The 3rd Dragoons marched 2,500 miles from Leavenworth, KS, to Oregon, in those days. By 1855, the Army had five regiments of cavalry to 10 of infantry. After the Civil War, Indian tribes in the West began again a war of extermination against whites, and it was then that the cavalry came into its own. Ten regiments, the striking force of a small but tough and rigidly disciplined army, were placed in the field. There were 300,000 Indians facing Sheridan, who had but 1,300 cavalry and 1,400 infantry when the campaign started.

It was this great era of the cavalry that Ford chose for his pictures. And somehow, I feel that it was Ford’s most recent, “Rio Grande,” that made me a full-fledged cavalryman.

In early September 1947, Ford read a story called “Mission With No Record” in the Saturday Evening Post. It was an amazing and little-known story of a heroic but unsung chapter in the colorful history of the U.S. Cavalry following the Civil War. Ford bought the rights to the story and then set it aside for the time when he could produce a picture based on the event.

The time came when Herbert J. Yates and Ford signed a long-term contract, and Ford chose this thrilling cavalry epic for his first movie for Republic Studios.

The movement of the film crew and cast to the location site resembled a cavalry and armored maneuver in itself. Thirty-two pieces of equipment transported cameras and lighting equipment. Five horse trucks transported 25 horses from Hollywood, and 90 more horses were obtained from surrounding ranches. The construction crew built in its entirety a mammoth cavalry fort.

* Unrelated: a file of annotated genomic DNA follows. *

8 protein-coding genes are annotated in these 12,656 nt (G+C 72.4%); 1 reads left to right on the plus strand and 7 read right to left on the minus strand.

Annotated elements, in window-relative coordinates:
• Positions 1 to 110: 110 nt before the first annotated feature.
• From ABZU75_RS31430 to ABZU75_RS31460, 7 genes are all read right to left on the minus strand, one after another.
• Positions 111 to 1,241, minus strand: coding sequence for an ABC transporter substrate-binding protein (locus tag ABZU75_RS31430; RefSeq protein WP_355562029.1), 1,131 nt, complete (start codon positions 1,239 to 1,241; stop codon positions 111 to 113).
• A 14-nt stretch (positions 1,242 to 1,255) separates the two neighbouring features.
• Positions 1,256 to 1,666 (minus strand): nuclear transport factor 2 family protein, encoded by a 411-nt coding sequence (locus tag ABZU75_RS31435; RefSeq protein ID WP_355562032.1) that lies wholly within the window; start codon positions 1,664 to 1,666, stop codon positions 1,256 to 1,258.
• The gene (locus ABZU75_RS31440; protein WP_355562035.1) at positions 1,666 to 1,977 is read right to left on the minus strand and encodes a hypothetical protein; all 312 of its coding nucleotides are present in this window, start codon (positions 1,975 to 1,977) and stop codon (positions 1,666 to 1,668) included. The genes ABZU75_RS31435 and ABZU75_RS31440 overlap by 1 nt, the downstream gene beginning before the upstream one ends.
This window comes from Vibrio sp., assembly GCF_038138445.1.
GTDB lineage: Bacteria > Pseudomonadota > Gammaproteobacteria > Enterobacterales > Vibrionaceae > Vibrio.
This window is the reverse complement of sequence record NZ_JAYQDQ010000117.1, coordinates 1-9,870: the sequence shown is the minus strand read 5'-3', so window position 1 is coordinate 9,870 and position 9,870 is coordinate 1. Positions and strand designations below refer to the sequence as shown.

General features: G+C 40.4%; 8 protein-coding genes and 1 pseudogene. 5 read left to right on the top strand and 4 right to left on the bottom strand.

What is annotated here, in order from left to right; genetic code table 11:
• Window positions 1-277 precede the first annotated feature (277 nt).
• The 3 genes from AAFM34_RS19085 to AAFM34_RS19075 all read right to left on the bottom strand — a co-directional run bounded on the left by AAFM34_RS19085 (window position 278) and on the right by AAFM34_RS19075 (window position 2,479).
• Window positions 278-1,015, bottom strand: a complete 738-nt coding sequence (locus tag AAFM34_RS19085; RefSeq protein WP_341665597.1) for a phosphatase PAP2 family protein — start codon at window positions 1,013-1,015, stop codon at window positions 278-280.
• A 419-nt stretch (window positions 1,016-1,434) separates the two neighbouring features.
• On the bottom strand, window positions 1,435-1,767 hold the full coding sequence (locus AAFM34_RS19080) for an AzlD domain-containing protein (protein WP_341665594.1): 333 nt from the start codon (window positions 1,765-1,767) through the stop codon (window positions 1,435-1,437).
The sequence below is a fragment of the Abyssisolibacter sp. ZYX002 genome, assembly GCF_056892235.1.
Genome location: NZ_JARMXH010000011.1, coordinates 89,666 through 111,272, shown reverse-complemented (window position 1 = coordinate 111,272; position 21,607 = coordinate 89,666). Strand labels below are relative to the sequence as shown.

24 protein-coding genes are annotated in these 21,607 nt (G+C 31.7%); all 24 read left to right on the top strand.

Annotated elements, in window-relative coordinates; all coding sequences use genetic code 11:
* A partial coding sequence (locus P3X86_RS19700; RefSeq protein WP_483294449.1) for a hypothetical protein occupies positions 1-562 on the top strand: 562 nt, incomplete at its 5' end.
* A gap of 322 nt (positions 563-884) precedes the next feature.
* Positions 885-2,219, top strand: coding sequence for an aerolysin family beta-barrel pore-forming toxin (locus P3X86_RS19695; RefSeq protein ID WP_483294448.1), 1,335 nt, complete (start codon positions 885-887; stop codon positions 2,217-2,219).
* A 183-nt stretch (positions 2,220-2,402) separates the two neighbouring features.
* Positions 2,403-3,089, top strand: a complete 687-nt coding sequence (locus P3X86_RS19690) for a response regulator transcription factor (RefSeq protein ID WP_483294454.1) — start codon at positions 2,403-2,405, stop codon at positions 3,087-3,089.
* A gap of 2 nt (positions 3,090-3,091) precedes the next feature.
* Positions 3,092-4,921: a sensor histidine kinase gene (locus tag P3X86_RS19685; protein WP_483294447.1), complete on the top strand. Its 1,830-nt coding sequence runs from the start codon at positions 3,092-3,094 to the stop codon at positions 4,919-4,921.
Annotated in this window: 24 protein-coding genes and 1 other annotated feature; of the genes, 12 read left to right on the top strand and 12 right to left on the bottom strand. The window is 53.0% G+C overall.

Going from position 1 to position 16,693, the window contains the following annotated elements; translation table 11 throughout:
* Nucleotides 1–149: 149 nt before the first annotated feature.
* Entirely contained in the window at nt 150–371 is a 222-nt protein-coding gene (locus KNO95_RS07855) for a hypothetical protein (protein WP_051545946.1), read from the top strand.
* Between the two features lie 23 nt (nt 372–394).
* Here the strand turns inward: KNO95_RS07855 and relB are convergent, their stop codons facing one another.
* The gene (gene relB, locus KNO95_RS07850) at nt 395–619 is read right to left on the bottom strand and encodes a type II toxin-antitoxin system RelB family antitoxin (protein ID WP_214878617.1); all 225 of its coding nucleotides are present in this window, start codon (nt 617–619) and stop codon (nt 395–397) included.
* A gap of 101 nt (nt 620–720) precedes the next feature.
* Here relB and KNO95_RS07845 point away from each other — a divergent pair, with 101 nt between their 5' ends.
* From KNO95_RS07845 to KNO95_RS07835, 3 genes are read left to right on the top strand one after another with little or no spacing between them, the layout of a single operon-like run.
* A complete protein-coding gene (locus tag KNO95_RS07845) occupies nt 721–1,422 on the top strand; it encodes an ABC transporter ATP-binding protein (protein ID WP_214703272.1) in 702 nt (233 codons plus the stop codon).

Filming of “Rio Grande” began June 15, 1950; and to capture some of the thrills and action that are associated with a movie depicting part of the history of the cavalry, Republic spent $50,000 on stunts alone.

Months of preliminary research preceded the actual filming of “Rio Grande,” and I spent many a fascinating hour with Ford reading up on cavalry lore, even to the music favored by cavalrymen of the past.

Back in 1870, for example, when Sheridan’s outnumbered troopers waged their fierce battles against the Apache and Sioux, the ringing notes of “The Girl I Left Behind Me,” played by the post band, would be the last thing the intrepid “yellow-leg” detachments heard as they galloped through stockade gates after the enemy.

But no single historian — least of all a movie actor — can put into words the whole thrilling story of the cavalry. No more than any legislation of Congress can ever change the true meaning of the word cavalry. They may have taken the word out of the Army, but they’ll never take it out of our history.